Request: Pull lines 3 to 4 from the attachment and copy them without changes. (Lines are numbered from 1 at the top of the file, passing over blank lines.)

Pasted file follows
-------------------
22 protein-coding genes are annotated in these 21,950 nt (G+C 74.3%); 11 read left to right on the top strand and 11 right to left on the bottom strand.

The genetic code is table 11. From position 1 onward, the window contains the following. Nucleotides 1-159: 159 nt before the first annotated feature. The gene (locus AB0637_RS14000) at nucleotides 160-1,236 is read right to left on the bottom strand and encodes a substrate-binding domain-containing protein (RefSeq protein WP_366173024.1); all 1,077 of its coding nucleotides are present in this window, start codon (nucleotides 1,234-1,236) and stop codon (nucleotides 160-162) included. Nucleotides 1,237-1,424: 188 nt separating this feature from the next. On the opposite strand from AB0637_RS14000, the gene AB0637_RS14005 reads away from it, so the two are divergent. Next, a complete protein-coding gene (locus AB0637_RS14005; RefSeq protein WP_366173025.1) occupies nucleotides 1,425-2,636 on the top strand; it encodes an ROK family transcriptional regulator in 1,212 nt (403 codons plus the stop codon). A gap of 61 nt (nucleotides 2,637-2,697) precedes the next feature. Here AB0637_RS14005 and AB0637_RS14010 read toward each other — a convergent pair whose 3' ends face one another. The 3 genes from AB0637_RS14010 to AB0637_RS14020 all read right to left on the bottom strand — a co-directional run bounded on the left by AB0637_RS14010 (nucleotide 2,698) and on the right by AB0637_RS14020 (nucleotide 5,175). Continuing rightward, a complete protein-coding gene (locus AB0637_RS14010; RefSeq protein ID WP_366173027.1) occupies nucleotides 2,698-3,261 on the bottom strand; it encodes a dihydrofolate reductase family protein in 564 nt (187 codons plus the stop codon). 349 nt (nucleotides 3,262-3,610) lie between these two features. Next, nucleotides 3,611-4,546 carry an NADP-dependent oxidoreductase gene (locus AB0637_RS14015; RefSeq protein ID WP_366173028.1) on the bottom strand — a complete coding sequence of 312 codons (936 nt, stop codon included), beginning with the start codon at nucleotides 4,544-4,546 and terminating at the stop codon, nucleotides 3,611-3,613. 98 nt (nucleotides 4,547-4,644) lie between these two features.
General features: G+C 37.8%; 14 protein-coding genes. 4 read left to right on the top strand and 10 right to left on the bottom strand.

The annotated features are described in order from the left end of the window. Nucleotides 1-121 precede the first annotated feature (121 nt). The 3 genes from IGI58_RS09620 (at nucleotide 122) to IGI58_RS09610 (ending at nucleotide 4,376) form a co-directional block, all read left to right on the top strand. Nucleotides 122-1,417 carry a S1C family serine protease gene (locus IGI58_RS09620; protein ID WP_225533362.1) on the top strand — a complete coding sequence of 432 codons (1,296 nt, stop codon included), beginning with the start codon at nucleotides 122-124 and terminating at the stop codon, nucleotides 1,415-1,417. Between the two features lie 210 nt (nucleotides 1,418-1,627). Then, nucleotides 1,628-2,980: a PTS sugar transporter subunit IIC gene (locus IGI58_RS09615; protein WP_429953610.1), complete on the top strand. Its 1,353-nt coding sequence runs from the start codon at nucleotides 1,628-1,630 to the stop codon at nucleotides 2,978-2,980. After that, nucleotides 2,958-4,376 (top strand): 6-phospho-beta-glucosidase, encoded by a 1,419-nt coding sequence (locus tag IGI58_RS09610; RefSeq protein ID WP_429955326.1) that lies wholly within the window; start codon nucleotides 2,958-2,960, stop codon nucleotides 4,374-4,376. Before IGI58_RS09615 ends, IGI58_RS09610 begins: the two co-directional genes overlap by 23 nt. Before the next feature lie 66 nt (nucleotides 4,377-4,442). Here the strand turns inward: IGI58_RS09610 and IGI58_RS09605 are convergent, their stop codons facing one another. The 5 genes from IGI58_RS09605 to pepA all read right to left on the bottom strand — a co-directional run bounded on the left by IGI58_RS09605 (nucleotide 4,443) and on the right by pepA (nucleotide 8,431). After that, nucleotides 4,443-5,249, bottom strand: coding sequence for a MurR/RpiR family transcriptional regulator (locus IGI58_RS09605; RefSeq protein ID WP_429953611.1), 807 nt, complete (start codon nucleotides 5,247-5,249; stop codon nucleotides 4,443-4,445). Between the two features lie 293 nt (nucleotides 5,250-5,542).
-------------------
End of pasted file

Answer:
General features: G+C 37.8%; 14 protein-coding genes. 4 read left to right on the top strand and 10 right to left on the bottom strand.

The annotated features are described in order from the left end of the window. Nucleotides 1-121 precede the first annotated feature (121 nt). The 3 genes from IGI58_RS09620 (at nucleotide 122) to IGI58_RS09610 (ending at nucleotide 4,376) form a co-directional block, all read left to right on the top strand. Nucleotides 122-1,417 carry a S1C family serine protease gene (locus IGI58_RS09620; protein ID WP_225533362.1) on the top strand — a complete coding sequence of 432 codons (1,296 nt, stop codon included), beginning with the start codon at nucleotides 122-124 and terminating at the stop codon, nucleotides 1,415-1,417. Between the two features lie 210 nt (nucleotides 1,418-1,627). Then, nucleotides 1,628-2,980: a PTS sugar transporter subunit IIC gene (locus IGI58_RS09615; protein WP_429953610.1), complete on the top strand. Its 1,353-nt coding sequence runs from the start codon at nucleotides 1,628-1,630 to the stop codon at nucleotides 2,978-2,980. After that, nucleotides 2,958-4,376 (top strand): 6-phospho-beta-glucosidase, encoded by a 1,419-nt coding sequence (locus tag IGI58_RS09610; RefSeq protein ID WP_429955326.1) that lies wholly within the window; start codon nucleotides 2,958-2,960, stop codon nucleotides 4,374-4,376. Before IGI58_RS09615 ends, IGI58_RS09610 begins: the two co-directional genes overlap by 23 nt. Before the next feature lie 66 nt (nucleotides 4,377-4,442). Here the strand turns inward: IGI58_RS09610 and IGI58_RS09605 are convergent, their stop codons facing one another. The 5 genes from IGI58_RS09605 to pepA all read right to left on the bottom strand — a co-directional run bounded on the left by IGI58_RS09605 (nucleotide 4,443) and on the right by pepA (nucleotide 8,431). After that, nucleotides 4,443-5,249, bottom strand: coding sequence for a MurR/RpiR family transcriptional regulator (locus IGI58_RS09605; RefSeq protein ID WP_429953611.1), 807 nt, complete (start codon nucleotides 5,247-5,249; stop codon nucleotides 4,443-4,445). Between the two features lie 293 nt (nucleotides 5,250-5,542).